|06NDJAMENA745||2006-05-24 15:00:00||UNCLASSIFIED//FOR OFFICIAL USE ONLY||Embassy Ndjamena|
1. (U) U.S. Embassy N'djamena convened an EAC on May 24.
The EAC discussed the currently security environment in
N'djamena following the May 3 Chadian Presidential elections.
The EAC agreed that the situation continued to be stable and
reiterated recommendation (reftel) to lift Authorized
Departure on May 31. End Summary.
2. (U) U.S. Embassy convened an EAC on May 24. In attendance
were AMB, DCM, RSO, ECON/CON, IMO, POL/MIL, DAO, FSHP AND MO.
The EAC noted that the situation in N'djamena had not changed
since the last assessment (reftel) when it was reported that
the city had returned to normal. On May 14 The National
Electoral Commission announced that President Deby was the
victor in the May 3 elections. There have been no reports of
anti-foreign demonstrations or civil unrest in N'djamena or
other cities in Chad.
3. (U) The French school and the American School resumed
classes May 4 and May 9 respectively. The ExxonMobil-led oil
consortium has brought back its non-essential staff to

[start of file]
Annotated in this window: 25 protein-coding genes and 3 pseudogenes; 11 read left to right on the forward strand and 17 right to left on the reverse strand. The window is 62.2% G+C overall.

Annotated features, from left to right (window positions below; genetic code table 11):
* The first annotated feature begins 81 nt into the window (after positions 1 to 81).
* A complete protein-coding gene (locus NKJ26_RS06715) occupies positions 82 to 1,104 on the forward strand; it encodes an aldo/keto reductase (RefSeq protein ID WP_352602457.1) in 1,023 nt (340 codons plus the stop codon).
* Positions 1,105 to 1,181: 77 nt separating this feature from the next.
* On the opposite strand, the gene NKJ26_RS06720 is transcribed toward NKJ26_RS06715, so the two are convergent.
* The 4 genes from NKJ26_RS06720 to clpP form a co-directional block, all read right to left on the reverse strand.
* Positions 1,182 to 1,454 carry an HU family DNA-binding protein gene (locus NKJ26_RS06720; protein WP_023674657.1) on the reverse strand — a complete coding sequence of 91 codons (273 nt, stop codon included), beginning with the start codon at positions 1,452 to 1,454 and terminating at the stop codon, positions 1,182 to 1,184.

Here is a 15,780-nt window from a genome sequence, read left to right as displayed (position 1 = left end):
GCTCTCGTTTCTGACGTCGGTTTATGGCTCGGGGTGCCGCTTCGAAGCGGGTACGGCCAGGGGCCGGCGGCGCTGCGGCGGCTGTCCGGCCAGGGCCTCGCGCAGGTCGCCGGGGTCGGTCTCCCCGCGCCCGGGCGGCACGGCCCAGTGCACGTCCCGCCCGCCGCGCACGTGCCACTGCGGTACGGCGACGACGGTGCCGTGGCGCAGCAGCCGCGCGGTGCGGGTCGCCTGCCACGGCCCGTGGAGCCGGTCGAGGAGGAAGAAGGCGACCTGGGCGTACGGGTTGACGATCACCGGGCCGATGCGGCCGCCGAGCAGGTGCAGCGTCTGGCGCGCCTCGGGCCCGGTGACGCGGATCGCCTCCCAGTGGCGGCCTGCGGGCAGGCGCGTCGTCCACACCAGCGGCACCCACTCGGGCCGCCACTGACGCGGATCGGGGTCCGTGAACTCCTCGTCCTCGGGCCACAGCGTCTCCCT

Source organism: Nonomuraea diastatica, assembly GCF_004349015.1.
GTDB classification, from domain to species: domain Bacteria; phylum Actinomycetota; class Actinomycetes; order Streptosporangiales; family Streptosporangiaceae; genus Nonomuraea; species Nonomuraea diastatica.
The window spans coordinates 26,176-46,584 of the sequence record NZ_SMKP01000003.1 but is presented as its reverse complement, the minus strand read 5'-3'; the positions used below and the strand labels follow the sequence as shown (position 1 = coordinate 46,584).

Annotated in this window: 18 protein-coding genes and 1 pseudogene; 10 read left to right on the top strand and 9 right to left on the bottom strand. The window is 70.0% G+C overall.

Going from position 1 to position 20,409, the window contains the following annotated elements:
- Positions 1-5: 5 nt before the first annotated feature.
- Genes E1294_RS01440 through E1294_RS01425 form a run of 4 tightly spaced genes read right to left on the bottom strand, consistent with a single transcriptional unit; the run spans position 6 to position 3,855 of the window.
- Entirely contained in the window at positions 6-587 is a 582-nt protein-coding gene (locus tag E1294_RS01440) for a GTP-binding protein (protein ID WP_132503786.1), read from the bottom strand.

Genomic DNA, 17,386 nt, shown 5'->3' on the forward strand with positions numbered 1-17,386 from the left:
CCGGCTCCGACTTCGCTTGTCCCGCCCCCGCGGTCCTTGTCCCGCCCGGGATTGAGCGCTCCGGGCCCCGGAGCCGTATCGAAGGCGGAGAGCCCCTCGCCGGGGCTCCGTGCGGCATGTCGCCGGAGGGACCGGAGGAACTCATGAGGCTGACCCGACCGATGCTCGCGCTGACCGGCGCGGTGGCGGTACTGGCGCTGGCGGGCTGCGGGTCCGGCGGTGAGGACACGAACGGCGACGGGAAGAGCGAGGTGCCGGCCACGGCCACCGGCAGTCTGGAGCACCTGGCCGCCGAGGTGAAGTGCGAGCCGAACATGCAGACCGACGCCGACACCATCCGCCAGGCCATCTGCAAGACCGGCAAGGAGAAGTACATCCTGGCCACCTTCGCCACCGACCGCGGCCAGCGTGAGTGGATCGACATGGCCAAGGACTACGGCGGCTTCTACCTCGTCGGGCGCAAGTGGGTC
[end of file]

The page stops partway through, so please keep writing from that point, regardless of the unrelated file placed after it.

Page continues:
N'djamena. As of May 15, the UN agencies have also brought
back non-essential staff to N'djamena and to field operations
on Chad's Eastern border. The UN is at phase 3 security (as
it has been for most of 2005 and 2006) and will assess the
possibility of bringing families back at the end of the
school year. Other organizations, such as Catholic Relief
Services (CRS), World Vision and Africare have brought back
staff and families and resumed normal operations.
4. (SBU) EAC agreed that the assessment reported in reftel
still continues to apply to the security situation in Chad.
N'djamena is currently not affected by rebel movements in the
Southern and Eastern borders, some 900 kilometers from the
capital. Rebels will continue to make forays across the
border in Eastern and Southern Chad, probing Government of
Chad (GOC) defenses. However, the Chadian national army has
significantly beefed up its troops in the major towns along
the Sudan and Central African Republic (CAR) border. The
Chadians have also acquired two new helicopters. Sources
have reported that there are some 10,000 - 12,000 Chadian
security forces (including gendarmes and police) positioned
to repel any possible multiple-pronged incursion. The onset
of the rainy season in the south-eastern quarter of Chad has
rendered off-road travel difficult.
5. (SBU) Post reviewed tripwires and agreed that a rebel
incursion and seizure of a major town for more than 48 hours
would require an EAC to re-assess the security situation.
6. (U) Post reiterates recommendation reftel to lift
Authorized Departure on May 31.